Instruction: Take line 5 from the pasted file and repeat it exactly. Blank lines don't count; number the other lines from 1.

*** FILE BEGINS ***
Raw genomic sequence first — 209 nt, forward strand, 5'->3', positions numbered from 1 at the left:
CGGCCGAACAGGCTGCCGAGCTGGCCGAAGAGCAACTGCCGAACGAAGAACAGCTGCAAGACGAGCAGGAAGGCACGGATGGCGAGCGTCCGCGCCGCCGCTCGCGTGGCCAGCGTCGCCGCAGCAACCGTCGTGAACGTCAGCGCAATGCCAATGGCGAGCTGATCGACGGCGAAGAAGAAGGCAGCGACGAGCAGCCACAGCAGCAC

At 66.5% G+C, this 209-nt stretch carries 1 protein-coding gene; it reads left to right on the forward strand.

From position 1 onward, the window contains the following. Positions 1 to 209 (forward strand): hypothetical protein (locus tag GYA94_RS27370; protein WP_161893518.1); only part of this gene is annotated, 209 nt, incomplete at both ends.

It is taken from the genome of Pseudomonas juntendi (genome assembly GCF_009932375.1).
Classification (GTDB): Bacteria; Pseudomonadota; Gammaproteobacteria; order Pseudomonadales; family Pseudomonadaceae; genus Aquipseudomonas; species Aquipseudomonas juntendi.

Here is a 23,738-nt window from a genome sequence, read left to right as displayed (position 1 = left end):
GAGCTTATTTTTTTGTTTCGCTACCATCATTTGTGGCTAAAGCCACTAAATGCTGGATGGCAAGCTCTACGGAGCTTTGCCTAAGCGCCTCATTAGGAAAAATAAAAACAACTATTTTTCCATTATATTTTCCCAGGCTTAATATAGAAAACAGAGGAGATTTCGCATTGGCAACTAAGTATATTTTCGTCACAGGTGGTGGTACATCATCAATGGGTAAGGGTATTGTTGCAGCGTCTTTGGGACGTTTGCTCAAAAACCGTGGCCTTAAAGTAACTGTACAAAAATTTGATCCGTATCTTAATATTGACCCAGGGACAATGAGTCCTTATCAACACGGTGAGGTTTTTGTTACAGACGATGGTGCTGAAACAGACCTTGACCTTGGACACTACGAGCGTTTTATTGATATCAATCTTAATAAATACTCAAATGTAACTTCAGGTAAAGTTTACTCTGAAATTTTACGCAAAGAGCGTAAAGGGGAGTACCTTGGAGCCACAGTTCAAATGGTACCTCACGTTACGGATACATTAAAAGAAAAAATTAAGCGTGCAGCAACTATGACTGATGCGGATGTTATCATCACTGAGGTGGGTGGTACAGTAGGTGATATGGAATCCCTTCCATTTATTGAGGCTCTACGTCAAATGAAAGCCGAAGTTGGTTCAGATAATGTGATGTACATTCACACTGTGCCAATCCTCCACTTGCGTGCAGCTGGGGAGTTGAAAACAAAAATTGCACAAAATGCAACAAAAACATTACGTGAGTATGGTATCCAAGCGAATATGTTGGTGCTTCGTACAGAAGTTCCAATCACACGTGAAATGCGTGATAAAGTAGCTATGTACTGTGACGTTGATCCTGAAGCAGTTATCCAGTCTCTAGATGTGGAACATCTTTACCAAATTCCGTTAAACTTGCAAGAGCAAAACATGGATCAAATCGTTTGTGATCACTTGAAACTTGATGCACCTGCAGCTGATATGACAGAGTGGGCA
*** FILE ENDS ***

It is taken from the genome of Pseudomonas juntendi (genome assembly GCF_009932375.1).